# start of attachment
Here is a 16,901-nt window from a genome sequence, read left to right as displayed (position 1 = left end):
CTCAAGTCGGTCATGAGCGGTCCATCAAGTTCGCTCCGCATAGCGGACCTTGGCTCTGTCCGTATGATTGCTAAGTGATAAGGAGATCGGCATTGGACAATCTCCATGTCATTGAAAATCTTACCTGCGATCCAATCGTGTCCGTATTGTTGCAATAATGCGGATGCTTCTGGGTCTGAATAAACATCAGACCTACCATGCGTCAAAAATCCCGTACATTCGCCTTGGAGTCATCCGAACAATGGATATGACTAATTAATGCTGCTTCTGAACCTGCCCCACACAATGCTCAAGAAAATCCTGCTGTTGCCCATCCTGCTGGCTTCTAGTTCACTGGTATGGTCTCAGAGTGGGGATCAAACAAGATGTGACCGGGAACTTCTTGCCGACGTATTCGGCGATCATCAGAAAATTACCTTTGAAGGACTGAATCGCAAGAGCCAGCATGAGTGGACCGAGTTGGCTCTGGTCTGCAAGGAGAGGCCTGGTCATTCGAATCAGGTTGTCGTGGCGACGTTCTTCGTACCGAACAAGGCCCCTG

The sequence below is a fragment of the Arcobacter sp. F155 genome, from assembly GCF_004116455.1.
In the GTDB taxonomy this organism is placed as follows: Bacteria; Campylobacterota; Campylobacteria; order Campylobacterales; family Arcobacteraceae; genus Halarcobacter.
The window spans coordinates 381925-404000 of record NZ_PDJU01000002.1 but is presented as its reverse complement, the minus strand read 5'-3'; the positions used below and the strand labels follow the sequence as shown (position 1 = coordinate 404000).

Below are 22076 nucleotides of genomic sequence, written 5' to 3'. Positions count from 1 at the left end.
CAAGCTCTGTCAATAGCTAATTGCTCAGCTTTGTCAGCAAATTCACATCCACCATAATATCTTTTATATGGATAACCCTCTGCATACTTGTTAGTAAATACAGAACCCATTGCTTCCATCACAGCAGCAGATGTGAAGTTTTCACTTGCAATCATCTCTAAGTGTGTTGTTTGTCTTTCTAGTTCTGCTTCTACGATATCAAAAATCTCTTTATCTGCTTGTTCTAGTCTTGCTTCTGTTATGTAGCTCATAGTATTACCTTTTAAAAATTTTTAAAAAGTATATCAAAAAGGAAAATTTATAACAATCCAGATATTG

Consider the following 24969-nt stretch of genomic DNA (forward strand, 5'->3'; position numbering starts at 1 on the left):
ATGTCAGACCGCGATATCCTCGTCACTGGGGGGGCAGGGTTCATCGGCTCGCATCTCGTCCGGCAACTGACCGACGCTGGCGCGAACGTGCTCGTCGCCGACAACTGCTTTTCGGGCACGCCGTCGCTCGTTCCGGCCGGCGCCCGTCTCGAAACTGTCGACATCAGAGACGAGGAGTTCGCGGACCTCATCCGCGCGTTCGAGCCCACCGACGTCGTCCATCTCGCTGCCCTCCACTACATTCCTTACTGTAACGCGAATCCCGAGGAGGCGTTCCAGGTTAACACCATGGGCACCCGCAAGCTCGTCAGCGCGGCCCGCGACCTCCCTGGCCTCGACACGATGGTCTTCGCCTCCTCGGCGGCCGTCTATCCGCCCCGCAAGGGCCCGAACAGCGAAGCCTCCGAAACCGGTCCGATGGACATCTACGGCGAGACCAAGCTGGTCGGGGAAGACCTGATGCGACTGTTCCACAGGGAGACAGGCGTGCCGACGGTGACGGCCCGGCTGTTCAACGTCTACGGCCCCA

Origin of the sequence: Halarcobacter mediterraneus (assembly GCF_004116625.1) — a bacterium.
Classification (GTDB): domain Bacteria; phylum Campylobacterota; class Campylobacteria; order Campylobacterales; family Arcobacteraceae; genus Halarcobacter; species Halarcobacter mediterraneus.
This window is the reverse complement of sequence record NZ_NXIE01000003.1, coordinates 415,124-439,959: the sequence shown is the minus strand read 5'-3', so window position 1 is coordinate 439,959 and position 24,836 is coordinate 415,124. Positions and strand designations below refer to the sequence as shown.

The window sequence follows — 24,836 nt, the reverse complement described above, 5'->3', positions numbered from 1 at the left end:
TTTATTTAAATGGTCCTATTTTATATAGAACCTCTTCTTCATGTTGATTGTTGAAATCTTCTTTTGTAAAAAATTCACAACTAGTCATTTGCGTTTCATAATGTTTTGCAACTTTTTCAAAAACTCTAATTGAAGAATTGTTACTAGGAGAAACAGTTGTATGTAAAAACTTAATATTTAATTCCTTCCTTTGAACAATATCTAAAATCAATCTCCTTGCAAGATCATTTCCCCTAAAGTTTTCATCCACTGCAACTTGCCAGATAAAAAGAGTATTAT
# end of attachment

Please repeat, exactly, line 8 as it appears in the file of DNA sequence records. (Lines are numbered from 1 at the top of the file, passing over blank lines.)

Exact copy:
Consider the following 24969-nt stretch of genomic DNA (forward strand, 5'->3'; position numbering starts at 1 on the left):